The Canadian 113

Sometimes a plan…

 

…just gets thrown out the proverbial window, and rightly so.

 

Sometimes, though, it should not.

 

This is my story.

 

A bit of perspective might be in order, lest I be accused of egotism.  I’m fast.  I win races outright and almost always have a shot at the podium.  I swim well, ride well and run well.  I can race any way and any distance I want, and generally do better than well. 

That’s just the way it is and I am very fortunate and thankful to be in this situation.

 

That said, when I signed up for the Canadian 113, my plan was to take the swim easy enough to come out with a crowd of guys that I could ride around and not kill myself.  I actually considered intentionally losing 5min on the bike in the hopes the fresh legs would allow me to run like a demon and catch them all.

 

That was the plan, even after Barry ‘Konaexpress’, showed up in the t-zone.  This is the same guy who out-split me on the bike last year.  He beat me by a mere 2 seconds and it has bothered me ever since.   I jokingly trash-talked him that all I wanted this year was to beat him by those same 2 seconds on the bike.

 

In the back of my mind, even through the trash talk, I was further committing to my plan to race from behind.

 

We all got ready and headed down to the beach.  I told myself again to swim easy and with a group. 

 

And then they said ‘go’.

 

And things changed.

 

Three hundred meters into the swim, James Young and I were at the front of the swim.  After the first turn around, I flipped onto my back to see how much of a gap we had.  It was not great, so I pushed things a bit harder.  A little while later, I checked again and we had a good sized gap.  James has many nicknames in my mind, but they all refer to his tenacity and his frustrating ability to surge over and over and over again.  He does it on the skis, the bike, the run and yes, even in the water.  He would try to pull ahead, then drop back to my hip, try to pull ahead again, then drop back a bit further, try again, and drop back a bit further until finally, he just got on my toes and stayed there like a good boy.

 

We exited the water and ran to the t-zone, crossing the mat, and then to our bikes.  We maintained our order after donning our helmuts!!  Helmut!! and grabbing our two wheeled steeds.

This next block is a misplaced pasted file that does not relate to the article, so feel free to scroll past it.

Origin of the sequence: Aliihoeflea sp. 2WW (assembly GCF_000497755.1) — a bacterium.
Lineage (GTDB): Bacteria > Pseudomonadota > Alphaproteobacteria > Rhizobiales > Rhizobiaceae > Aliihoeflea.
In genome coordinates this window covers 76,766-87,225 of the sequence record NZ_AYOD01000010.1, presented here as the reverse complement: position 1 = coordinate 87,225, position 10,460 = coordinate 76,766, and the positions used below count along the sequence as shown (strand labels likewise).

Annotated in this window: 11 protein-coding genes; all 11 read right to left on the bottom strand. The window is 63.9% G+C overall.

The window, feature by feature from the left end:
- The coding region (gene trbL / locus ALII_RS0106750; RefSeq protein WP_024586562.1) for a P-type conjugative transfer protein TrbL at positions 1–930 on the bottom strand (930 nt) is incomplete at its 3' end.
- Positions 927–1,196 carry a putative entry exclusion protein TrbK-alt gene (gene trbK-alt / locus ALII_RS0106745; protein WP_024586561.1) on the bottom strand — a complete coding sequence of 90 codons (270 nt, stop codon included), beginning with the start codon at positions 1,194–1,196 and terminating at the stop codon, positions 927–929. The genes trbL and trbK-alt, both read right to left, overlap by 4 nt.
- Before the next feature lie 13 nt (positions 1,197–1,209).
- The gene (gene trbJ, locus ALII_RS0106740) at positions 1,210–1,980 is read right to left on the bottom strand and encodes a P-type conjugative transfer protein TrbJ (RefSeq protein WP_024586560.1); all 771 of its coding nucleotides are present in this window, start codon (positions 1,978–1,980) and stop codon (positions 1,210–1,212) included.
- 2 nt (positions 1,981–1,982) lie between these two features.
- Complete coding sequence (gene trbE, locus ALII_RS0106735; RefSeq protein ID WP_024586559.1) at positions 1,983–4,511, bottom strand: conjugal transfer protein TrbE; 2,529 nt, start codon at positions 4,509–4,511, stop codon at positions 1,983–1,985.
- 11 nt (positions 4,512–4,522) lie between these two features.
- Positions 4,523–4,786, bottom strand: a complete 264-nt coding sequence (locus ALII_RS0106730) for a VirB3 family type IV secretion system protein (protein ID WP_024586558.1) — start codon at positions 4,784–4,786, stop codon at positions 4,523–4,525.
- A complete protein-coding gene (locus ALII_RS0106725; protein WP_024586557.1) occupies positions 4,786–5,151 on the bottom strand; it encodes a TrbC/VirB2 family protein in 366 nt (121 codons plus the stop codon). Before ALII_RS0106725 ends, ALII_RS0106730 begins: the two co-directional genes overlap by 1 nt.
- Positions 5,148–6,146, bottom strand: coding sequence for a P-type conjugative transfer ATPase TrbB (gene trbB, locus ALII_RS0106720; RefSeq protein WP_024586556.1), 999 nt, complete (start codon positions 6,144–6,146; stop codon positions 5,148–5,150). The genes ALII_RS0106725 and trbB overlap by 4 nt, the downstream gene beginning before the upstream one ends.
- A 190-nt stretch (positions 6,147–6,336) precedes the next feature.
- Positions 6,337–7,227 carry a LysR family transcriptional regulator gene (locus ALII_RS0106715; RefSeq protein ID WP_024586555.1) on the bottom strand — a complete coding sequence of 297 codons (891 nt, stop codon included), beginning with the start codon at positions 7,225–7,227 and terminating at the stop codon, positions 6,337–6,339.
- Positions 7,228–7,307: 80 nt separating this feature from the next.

Out we ran to Hogs Back Rd and I jumped on my Kuota Kueen K while James on his LOOK bike and away we rode. 

 

Without really meaning to, I gapped James by the first turnaround and figured I would soldier on a bit longer. 

 

I convinced myself that I would go hard for another lap, then shut it down and let the guys catch up and I would get back to my planned strategy. 

 

At the end of the 1st lap, realized I had good legs on the bike and wanted to take advantage of them.  I told myself to go hard for another 2 laps and catch uber biker Eric Roy, who was doing the Iron swim/bike.  I caught him at 3 laps and we played chase for a lap and a half.  All this time, we were putting good and significant time on the chasers.  All of them, that is, except one unknown guy on a Trek, who was actually gaining on us. I thought to myself that, for a guy that was planning to race from the back,  I was going pretty hard to stay at the front, just so I could back off.

 

At 4.5 laps, the guy on the Trek, Dan Litwora from Chicago, caught and rather authoritatively passed Eric and I.  We both gave chase and coerced that little extra speed out of ourselves, which was actually quite a lot of effort.

 

It quickly became apparent to me that extra push was too much and at the end of the next lap, leaving one to go, my good bike legs said “See ya!  Wouldn’t wanna be ya!  We’re going home.”

 

Since I had planned on losing time, I gave myself permission to continue to lose time, but ultimately, I was no longer losing it by choice—my legs were done.  I struggled on the last lap and lost a lot of time in that 15k.

 

I ran gingerly to my t-zone spot, no longer really interested in what I was doing.  I sat down, put on socks (part of my plan), grabbed my Mizuno hat and off I went.  Chris Macknie said I was 2:20 behind.  Ouch!  In 15k?  How did I lose that much time?

 

“Oh well,” I thought, “I’m a runner.  Go get him.”

 

And so I tried to hammer out that great run, and instead go hammered—I was losing time to the leader like the Bre-X stock lost it’s value.  I was demoralized at this prospect but kept pushing.

 

When I ran through the Zone3sports aid station, I felt energized, which lasted until just around the corner where I could no longer hear or be seen by them.  I struggled onward, wondering what was next in my meltdown.  How far would I melt?

 

Barry Dmitruk and Rob McCulloch were 6 min behind and running against each other.  Dan, the race leader, was not going to get caught by anyone, especially me.  I was 3-4min down on him, and 6 min up on Barry and Rob.  I was safe so I backed off a bit and then my brain switched to poker mode and said “I’m out.”

 

“Noooooooo!!!”

 

I struggled on the last lap and a half, not letting myself give in to the temptation to walk.  Oh, how I wanted to walk.

 

I looked at my watch and did the math after the last turnaround.  I had 3.5k to go.  I had a 6 min lead on Barry and Rob going into the last lap.  Surely I could take a br…and then I realized a downward spiral was beginning and I could not let that happen.

 

Surely, I told myself, I can run 3.5k.  That’s 15min, give or take a bit.

 

I composed myself, re-focused on what I was doing, and ran through the Zone3sports station for the last time and all the way back to the stadium to finish in a strong mental state.

 

My day was not that bad, but I made some mistakes—I did not take the fueling seriously enough, I got carried away with the race and did not stick to my plan.

 

Next time, I will do better.